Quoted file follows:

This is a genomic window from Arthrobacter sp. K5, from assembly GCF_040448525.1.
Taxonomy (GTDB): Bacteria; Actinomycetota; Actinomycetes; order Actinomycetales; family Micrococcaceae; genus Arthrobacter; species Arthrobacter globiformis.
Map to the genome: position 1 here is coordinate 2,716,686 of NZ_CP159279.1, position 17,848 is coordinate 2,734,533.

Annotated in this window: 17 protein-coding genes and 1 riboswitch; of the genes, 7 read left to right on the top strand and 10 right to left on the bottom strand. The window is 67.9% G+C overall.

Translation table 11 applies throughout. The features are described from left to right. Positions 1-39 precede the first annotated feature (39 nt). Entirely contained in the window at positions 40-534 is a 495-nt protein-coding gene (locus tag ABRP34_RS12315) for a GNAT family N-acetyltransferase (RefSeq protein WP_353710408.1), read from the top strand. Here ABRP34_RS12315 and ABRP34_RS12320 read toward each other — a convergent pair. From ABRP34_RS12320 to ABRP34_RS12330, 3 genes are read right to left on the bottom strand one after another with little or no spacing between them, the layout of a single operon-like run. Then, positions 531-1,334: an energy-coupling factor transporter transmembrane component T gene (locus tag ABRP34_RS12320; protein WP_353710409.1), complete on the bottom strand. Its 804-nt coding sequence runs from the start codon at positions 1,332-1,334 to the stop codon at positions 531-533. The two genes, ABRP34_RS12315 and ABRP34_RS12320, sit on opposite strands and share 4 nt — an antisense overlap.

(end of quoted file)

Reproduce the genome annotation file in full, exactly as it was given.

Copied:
This is a genomic window from Arthrobacter sp. K5, from assembly GCF_040448525.1.
Taxonomy (GTDB): Bacteria; Actinomycetota; Actinomycetes; order Actinomycetales; family Micrococcaceae; genus Arthrobacter; species Arthrobacter globiformis.
Map to the genome: position 1 here is coordinate 2,716,686 of NZ_CP159279.1, position 17,848 is coordinate 2,734,533.

Annotated in this window: 17 protein-coding genes and 1 riboswitch; of the genes, 7 read left to right on the top strand and 10 right to left on the bottom strand. The window is 67.9% G+C overall.

Translation table 11 applies throughout. The features are described from left to right. Positions 1-39 precede the first annotated feature (39 nt). Entirely contained in the window at positions 40-534 is a 495-nt protein-coding gene (locus tag ABRP34_RS12315) for a GNAT family N-acetyltransferase (RefSeq protein WP_353710408.1), read from the top strand. Here ABRP34_RS12315 and ABRP34_RS12320 read toward each other — a convergent pair. From ABRP34_RS12320 to ABRP34_RS12330, 3 genes are read right to left on the bottom strand one after another with little or no spacing between them, the layout of a single operon-like run. Then, positions 531-1,334: an energy-coupling factor transporter transmembrane component T gene (locus tag ABRP34_RS12320; protein WP_353710409.1), complete on the bottom strand. Its 804-nt coding sequence runs from the start codon at positions 1,332-1,334 to the stop codon at positions 531-533. The two genes, ABRP34_RS12315 and ABRP34_RS12320, sit on opposite strands and share 4 nt — an antisense overlap.